Michelle Obama Joined by China's First Lady Peng Liyuan on ‘Soft Diplomacy’ Tour

( [email protected] ) Mar 21, 2014 10:06 AM EDT
US First Lady meets China’s ‘First Lady’ for a goodwill tour through China
Michelle Obama and Peng Liyuan tour the Forbidden City Friday Reuters

On Friday, First Lady Michelle Obama, her mother, and her two daughters landed in China for a goodwill tour meant to grow the ties between the US and China.

According to the New York Times, Peng Liyuan, the wife of President Xi Jinping and a glamorous, nationally known singing star accompanied the group as they toured various locations. Many were expecting the two vibrant women to hit it off, but the Times reports that the encounter was stiff and subdued.

The trip to China comes days before U.S. President Barack Obama is scheduled to begin  discussions with Chinese President Xi Jinping in the Hague on the sidelines of the Nuclear Security Summit next week.  Nuclear Security has been an issue championed by President Obama since he garnered the national spotlight.

According to Reuters, Xi greeted the first lady Friday evening and said he was looking forward to seeing her husband in the Netherlands.

"I cherish my sound working relationship and personal friendship I already established with your husband," Xi told Obama through a translator.

The entourage then visited the Beijing Normal School, which is  attended by elite Chinese students and teenagers from prestigious schools from around the world, including Americans from schools like Exeter, Andover and Sidwell Friends, where the Obama children attend back home in Washington. on study abroad programs.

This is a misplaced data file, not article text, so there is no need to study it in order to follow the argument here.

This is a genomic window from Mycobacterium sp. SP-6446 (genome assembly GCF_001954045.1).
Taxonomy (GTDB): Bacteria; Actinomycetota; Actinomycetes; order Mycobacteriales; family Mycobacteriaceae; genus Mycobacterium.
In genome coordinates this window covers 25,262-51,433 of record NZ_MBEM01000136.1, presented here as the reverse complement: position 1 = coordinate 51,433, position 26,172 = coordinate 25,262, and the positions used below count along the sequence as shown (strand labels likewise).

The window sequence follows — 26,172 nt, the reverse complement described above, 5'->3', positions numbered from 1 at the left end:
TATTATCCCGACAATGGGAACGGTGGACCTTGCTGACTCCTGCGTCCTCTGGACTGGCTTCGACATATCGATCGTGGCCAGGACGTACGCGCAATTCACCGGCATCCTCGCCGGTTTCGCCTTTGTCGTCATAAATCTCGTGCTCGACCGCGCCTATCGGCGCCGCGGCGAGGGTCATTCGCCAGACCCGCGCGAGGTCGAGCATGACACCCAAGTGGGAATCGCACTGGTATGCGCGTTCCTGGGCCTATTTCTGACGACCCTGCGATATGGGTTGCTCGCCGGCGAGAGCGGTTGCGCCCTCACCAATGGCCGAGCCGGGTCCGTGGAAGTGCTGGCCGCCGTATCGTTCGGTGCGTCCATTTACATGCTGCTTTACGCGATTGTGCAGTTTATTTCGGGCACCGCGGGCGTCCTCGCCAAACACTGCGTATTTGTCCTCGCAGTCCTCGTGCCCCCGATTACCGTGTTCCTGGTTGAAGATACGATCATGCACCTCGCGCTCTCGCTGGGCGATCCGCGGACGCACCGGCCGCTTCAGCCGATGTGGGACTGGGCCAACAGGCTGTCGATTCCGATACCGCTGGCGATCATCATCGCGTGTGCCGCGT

Obama, wore black slacks and a loose black vest, as they traveled around.

Peng, who dressed in a cornflower-blue skirt suit, with a red leather clutch and matching stud earrings, was beautifully arrainged.  She was very courteous, and spoke some English to a few of the  foreign students and the Obama family.

Conversation between the two women was a little difficult for the two during a morning visit to a calligraphy class, especially because both spoke via their own translators.

"I'm nervous," Obama said, as she picked up her calligraphy brush.

"Don't be nervous," Peng replied in English.

Peng then wrote a four-character Chinese saying, "Only people of great virtue are suited to undertake great things."

They also visited a robotics class, and Obama played table tennis with students, before heading to the Forbidden City for a tour later Friday afternoon.

Obama's trip  will last a week and includes visits to the western historic city of Xi'an and the southern city of Chengdu, where she will visit a panda preserve. She will visit the Great Wall on Sunday, and also plans to meet Chinese education experts.

Although she is not going to touch on any hard issues, like human rights or environmental challenges,  she is expected to raise the issue of internet freedom - controversial in China - in a talk at a prominent Beijing university on Saturday, the U.S. administration official said.